A blog by Deborah Murray, Executive Director at Groundwork Greater Manchester

My focus in this blog is on green neighbourhoods because Groundwork and our partners are delivering green, safe spaces day in, day out, typically at a neighbourhood level, often in places of ‘need’ and always in close collaboration with local communities. Here’s one example:

West Gorton – A social housing estate subject to significant regeneration over recent years to bring in mixed tenure, better quality housing. But, after all the new building, at the heart of the community was a poorly designed, under-used park. Wind forward 3 years it’s now home to a demonstration ‘sponge’ park which is being used to measure the impact of greenspace on social and environmental outcomes. Environmental outcomes are off the scale in terms of biodiversity and water management. But there has also been a big uplift in usage (+50%) and a change in how the park is used – now a hub of community events, physical activity and people simply engaging with nature. The community who are the experts in their place have been involved throughout and that community have now taken greater ownership of the park.

The success at west Gorton, and similar projects we’ve supported, can be characterised by;

  1. Involving communities as an equal partner, if not the primary partner, and,
  2. Embedding the true economic, environmental and social value of green and blue infrastructure within scheme design.

But this is not yet business as usual. There are valuable proposals in the new Place Strategy for the North, in particular the recognition of the importance of nature in our places and a commitment to retrofitting our built environment as a non-negotiable element of our carbon reduction plan. But what I would like to see more of is a commitment to invest in urban greenspaces as an integral part of the design of liveable places in the North. Not just in town centres but throughout our urban areas.

The interdependency between economic, environmental and health deprivation is well documented. Evidence shows our most deprived communities are less likely to have green space close to home and this is especially true for people of non White backgrounds, 40% of whom live in England’s most green space-deprived neighbourhoods. And despite this, our research shows that less than 5% of Levelling Up funding to date has supported green infrastructure projects.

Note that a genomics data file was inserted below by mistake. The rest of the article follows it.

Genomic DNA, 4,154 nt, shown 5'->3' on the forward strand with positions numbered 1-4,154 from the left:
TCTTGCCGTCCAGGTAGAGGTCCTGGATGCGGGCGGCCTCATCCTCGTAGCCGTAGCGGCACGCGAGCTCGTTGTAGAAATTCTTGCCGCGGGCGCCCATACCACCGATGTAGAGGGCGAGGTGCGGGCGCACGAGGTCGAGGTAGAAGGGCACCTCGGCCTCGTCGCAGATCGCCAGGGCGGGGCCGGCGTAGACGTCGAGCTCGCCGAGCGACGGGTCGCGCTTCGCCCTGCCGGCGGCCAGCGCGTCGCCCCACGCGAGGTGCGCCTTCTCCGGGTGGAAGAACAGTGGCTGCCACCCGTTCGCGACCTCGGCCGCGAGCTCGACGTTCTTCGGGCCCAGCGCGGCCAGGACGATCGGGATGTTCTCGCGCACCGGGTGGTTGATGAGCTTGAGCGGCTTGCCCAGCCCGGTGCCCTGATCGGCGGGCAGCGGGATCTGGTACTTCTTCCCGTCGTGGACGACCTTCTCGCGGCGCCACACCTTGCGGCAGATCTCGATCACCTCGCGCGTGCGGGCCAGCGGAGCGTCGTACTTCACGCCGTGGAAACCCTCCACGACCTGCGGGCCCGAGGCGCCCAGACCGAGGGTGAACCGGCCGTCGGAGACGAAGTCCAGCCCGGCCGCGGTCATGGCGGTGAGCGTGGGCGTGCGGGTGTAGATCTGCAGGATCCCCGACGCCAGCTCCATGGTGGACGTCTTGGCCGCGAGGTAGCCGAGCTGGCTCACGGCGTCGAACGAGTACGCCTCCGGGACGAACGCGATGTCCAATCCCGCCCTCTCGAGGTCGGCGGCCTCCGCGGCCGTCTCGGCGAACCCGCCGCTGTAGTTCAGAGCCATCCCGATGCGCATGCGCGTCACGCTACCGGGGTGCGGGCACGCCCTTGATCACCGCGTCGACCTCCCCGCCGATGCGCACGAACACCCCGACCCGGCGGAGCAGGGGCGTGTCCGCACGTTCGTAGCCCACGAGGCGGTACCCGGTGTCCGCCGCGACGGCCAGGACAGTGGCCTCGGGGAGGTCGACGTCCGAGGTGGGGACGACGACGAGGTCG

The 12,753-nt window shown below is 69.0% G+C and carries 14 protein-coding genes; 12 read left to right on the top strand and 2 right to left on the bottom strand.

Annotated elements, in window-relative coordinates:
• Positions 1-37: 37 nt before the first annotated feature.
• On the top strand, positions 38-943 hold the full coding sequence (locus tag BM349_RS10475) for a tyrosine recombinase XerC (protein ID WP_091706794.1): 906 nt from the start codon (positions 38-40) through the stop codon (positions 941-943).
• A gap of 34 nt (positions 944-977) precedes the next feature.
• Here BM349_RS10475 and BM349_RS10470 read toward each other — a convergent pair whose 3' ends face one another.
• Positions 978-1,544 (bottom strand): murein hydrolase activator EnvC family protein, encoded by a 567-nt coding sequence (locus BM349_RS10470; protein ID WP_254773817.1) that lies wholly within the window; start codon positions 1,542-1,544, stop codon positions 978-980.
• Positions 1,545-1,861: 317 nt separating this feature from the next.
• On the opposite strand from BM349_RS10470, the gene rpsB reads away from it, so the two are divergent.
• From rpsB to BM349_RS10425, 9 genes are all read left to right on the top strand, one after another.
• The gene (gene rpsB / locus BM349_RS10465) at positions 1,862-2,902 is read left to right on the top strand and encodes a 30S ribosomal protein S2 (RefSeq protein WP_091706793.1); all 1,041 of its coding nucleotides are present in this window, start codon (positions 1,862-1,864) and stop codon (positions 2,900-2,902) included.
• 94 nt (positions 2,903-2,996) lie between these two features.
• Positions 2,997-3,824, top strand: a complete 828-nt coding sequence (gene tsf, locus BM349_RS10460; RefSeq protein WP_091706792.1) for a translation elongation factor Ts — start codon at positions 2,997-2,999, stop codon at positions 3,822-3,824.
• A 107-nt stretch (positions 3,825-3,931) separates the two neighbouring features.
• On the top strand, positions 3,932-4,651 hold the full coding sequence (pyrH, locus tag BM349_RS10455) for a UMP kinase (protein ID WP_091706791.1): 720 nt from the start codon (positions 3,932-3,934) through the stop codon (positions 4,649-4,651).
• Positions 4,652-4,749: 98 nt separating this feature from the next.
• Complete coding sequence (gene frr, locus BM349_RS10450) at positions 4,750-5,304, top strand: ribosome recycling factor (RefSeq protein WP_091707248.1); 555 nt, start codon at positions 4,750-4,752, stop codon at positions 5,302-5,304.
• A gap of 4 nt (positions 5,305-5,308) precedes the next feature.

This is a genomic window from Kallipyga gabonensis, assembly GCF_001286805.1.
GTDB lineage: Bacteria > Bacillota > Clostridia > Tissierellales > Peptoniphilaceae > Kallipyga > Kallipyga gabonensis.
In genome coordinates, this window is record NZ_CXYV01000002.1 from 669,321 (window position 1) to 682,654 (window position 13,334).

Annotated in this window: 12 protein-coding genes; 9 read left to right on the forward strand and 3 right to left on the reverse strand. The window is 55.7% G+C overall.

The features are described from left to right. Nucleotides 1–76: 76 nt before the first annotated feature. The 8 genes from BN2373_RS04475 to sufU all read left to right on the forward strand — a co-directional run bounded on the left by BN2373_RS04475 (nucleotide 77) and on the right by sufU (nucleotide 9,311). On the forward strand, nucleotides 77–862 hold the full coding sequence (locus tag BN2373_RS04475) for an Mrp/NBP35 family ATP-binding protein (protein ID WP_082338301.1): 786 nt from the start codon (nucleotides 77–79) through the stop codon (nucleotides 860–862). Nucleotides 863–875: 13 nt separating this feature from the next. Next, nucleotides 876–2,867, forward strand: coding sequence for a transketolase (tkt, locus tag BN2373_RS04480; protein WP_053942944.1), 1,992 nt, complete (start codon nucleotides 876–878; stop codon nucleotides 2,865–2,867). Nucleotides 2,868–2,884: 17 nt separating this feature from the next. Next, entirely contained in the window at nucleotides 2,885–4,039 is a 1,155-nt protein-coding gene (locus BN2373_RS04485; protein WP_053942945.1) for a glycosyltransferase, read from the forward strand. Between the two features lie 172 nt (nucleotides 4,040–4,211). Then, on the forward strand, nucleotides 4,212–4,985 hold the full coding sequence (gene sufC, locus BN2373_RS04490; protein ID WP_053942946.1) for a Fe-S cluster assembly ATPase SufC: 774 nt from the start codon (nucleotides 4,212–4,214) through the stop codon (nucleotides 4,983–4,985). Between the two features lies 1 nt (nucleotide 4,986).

I would also call for better understanding of how to engage communities in the design of their place, at a scale which is meaningful to them and within a context where they feel enabled and empowered to have a voice. Today we are focusing on pan Northern issues, but we cannot ignore the fact that communities do not work at a pan Northern scale and that any plan for the North must address fairness and equity within it. Vibrant green neighbourhoods should not be restricted to those whose economic power and social positioning makes it easier to make their voice heard. They must also be accessible to those living in ‘left behind’ communities. These are not places of negativity and desperation as the term implies; within those communities there is pride and spirit but that spirit needs support to be unleashed so that it can be used as a force for change.

So what have we learnt and how do we scale up?

  1. Put communities at the centre of place making; start small in places which people understand.
  2. Direct investment into expert civil society organisations who have the trust of communities, especially communities who need support the most to help them organise and amplify their voice.
  3. Move away from competitive bidding & funding allocation processes with unrealistic response times, onerous requirements and large-scale contracts which are out of reach for most civil society organisations.
  4. Afford green infrastructure equal status with physical infrastructure when it comes to investment.

Charities and community leaders are out there every day talking to local people – they know what is needed.

Talk to them, value them and work with them.

In the words of local West Gorton residents Heather and Emma,

(This park) looks like it’s not in the middle of Manchester. Coming to the park has made my children feel better and safer. My physical and mental health has got much better. It’s worth every penny.